expect in PowerShell


Like the other text tools I’ve published here, this one is not a full analog of the Unix tool. It does only the very basic thing that is sufficient in many cases. It reads the output from a background job looking for patterns. This is a very typical thing if you want to instruct some system do some action (though WMI or such) then look at its responses or logs to make sure that the action was completed before starting a new one.

It’s used like this:

# Suppose that the job that will be sending the output $myjob has been somehow created.
$ebuf = New-ExpectBuffer $myjob $LogFile
$line = Wait-ExpectJob -Buf $ebuf -Pattern "some .* text"
...
Skip-ExpectJob -Buf $ebuf -WaitStop

New-Expect buffer creates an expect object. It takes the job to read from, and the file name to write the received data to (which can be later used to debug any unexpected issues). It can do a couple of other tricks too: If the job is $null, then it will read the input from the file instead. The reading from the file is not very smart, the file is read just once. This is intended for testing the new patterns on a results of a previous actual expect. The second trick is that this whole set of fucntions auto-detects and corrects the corruption from the Unicode mistreatment.

Wait-ExpectJob polls the output of the job until it either gets a line with the pattern or a timeout expires or the job exits. The timeout and polling frequency can be specified in the parameters. A gross simplification here is that unlike the real expect, only one job is polled at a time. It would be trivial to extend to multiple buffers and multiple patterns, it’s just that in reality so far I’ve needed only the very basic functionality. this function returns the line that contained the pattern, so that it can be examined further.

Skip-ExpectJob’s first purpose is to skip (but write into the log file) any input received so far. This allows you to skip over the repeated patterns in the output before sending the next request. This is not completely fool-proof but with the judiciously used timeouts is good enough. The second purpose for it is to wait for the job to exit, with the flag -WaitStop. In the second use it just makes sure that by the time it returns the job had exited and all its output was logged. The second use also has a timeout.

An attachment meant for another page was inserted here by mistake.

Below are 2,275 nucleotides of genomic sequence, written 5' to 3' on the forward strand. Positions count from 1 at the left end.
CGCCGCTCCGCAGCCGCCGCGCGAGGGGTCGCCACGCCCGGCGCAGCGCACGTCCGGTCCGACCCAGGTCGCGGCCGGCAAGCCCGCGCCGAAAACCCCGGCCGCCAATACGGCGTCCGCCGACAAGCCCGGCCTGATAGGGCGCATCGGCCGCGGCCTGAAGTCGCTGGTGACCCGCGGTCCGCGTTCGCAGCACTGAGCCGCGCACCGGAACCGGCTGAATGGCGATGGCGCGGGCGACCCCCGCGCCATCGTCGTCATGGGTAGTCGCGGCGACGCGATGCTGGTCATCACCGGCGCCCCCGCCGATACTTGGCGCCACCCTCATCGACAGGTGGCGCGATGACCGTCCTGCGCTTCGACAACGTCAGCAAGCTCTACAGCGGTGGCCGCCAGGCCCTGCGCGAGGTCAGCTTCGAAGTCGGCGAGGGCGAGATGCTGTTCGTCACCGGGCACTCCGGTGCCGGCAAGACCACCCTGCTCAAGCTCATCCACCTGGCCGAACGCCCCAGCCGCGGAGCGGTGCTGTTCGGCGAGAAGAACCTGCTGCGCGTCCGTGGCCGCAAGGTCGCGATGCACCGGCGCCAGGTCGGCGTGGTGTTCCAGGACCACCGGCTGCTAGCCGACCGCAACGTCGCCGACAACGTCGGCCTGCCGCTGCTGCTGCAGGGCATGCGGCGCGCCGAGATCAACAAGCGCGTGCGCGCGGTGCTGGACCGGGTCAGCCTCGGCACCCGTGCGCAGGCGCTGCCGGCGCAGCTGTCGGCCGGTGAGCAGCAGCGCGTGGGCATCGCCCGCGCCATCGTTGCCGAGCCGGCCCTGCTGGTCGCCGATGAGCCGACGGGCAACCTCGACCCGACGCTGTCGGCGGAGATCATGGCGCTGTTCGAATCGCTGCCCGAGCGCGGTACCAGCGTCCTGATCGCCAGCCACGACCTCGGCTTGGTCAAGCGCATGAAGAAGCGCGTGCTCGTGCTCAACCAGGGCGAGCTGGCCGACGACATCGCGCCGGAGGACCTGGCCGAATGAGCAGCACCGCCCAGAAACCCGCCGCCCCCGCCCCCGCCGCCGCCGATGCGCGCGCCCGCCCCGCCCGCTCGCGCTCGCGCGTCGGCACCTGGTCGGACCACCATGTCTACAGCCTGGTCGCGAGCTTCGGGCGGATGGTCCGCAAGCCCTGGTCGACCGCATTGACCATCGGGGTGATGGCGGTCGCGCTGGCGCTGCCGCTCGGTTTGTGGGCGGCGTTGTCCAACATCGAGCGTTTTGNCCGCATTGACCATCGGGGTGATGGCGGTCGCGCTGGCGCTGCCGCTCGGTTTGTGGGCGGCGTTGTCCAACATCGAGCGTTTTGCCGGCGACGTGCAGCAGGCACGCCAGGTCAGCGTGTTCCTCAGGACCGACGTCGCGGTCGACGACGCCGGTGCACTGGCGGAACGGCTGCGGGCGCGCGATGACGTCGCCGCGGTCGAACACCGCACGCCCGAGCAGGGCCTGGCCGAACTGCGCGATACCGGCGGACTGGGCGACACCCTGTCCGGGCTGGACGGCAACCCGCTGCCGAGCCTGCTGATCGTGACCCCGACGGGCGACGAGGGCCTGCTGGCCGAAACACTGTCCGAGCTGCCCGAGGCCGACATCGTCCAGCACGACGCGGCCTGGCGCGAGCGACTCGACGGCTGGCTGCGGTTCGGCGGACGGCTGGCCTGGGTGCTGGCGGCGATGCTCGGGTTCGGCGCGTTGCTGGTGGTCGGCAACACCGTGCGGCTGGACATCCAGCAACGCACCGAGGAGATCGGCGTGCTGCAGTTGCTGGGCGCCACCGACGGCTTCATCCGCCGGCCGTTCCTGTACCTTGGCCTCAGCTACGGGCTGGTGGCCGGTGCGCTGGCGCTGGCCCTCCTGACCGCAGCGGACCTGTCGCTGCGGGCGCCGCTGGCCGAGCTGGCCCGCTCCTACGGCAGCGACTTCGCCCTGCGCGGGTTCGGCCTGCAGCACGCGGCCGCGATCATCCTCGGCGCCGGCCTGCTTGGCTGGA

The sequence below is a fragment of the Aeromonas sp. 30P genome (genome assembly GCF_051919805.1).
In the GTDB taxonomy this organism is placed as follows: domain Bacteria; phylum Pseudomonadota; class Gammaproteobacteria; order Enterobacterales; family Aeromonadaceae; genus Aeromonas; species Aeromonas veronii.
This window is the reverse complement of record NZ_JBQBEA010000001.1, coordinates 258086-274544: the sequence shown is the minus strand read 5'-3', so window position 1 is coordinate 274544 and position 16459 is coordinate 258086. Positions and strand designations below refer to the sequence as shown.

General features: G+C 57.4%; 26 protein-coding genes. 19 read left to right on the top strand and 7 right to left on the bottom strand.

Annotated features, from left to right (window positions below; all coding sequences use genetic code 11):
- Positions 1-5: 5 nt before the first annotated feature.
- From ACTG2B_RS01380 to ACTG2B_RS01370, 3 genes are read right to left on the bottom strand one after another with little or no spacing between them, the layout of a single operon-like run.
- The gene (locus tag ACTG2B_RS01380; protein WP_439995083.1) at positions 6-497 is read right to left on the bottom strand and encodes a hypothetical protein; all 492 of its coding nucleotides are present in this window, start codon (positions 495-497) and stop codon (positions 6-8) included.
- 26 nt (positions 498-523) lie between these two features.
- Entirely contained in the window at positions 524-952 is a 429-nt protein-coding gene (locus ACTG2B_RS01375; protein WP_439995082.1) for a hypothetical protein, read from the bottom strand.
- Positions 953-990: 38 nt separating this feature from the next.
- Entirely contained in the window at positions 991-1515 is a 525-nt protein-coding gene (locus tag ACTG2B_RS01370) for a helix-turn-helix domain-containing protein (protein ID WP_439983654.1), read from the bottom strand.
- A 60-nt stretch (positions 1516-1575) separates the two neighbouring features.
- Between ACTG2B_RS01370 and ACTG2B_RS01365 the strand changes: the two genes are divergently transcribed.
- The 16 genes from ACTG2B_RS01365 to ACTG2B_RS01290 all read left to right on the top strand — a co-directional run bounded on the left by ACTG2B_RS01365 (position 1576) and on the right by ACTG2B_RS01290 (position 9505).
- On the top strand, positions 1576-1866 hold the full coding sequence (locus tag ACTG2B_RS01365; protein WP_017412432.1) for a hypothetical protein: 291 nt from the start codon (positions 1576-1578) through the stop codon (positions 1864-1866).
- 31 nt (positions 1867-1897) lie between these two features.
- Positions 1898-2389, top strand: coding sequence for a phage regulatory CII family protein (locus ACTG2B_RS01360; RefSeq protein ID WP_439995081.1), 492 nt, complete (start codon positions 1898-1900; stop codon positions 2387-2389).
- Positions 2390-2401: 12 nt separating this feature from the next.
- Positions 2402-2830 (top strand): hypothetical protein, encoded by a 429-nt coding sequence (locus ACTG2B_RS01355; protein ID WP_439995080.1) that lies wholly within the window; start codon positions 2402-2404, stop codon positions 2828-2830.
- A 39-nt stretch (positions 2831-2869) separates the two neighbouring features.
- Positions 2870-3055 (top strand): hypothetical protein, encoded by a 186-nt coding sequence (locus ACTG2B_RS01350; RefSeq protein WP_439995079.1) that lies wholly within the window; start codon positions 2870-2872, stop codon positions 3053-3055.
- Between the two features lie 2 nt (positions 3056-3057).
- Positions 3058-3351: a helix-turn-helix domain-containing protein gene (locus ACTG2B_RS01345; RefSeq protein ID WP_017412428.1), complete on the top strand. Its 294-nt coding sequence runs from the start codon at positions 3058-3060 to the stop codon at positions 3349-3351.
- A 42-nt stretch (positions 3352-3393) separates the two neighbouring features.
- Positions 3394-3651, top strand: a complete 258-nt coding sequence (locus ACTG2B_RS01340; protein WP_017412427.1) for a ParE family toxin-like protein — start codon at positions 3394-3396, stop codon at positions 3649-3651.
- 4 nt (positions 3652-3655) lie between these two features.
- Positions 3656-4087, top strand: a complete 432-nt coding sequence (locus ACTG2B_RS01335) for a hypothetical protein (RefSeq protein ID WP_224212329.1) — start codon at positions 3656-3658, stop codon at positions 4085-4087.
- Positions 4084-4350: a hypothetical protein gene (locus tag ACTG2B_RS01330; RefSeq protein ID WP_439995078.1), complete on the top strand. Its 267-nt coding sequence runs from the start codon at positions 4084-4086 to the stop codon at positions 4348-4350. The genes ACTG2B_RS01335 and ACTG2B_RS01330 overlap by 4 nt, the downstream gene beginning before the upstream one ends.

That’s basically it, here is the implementation (relying on my other text tools):

function New-ExpectBuffer
{
<#
.SYNOPSIS
Create a buffer object (returned) that would keep the data for
expecting the patterns in the job's output.
#>
    param(
        ## The job object to receive from.
        ## May be $null, then the data will be read from the file.
        $Job,
        ## Log file name to append the received data to (with a job)
        ## or read the data from (without a job).
        [parameter(Mandatory=$true)]
        $LogFile,
        ## Treat the input as Unicode corrupted by PowerShell,
        ## don't try to auto-detect.
        [switch] $Unicode
    )
    $result = @{
        job = $Job;
        logfile = $LogFile;
        buf = New-Object System.Collections.Queue;
        detect = (!$Unicode);
    }
    if (!$Job) {
        $data = (Get-Content $LogFile | ConvertFrom-Unicode -AutoDetect:$result.detect)
        if ($data) { 
            foreach ($val in $data) {
                $result.buf.enqueue($val)
            }
        }
    }
    $result
}

function Wait-ExpectJob
{
<#
.SYNOPSIS
Keep receiving output from a background job until it matches a pattern.
The output will be appended to the log file as it's received.
When a match is found, the line with it will be returned as the result.

The wait may be limited by a timeout. If the match is not received within
the timeout, throws an error (unless the option -Quiet is used, then
just returns).

If the job completes without matching the pattern, the reaction is the same
as on the timeout.
#>
    [CmdletBinding()]
    param(
        ## The buffer that keeps the job reference and the unmatched lines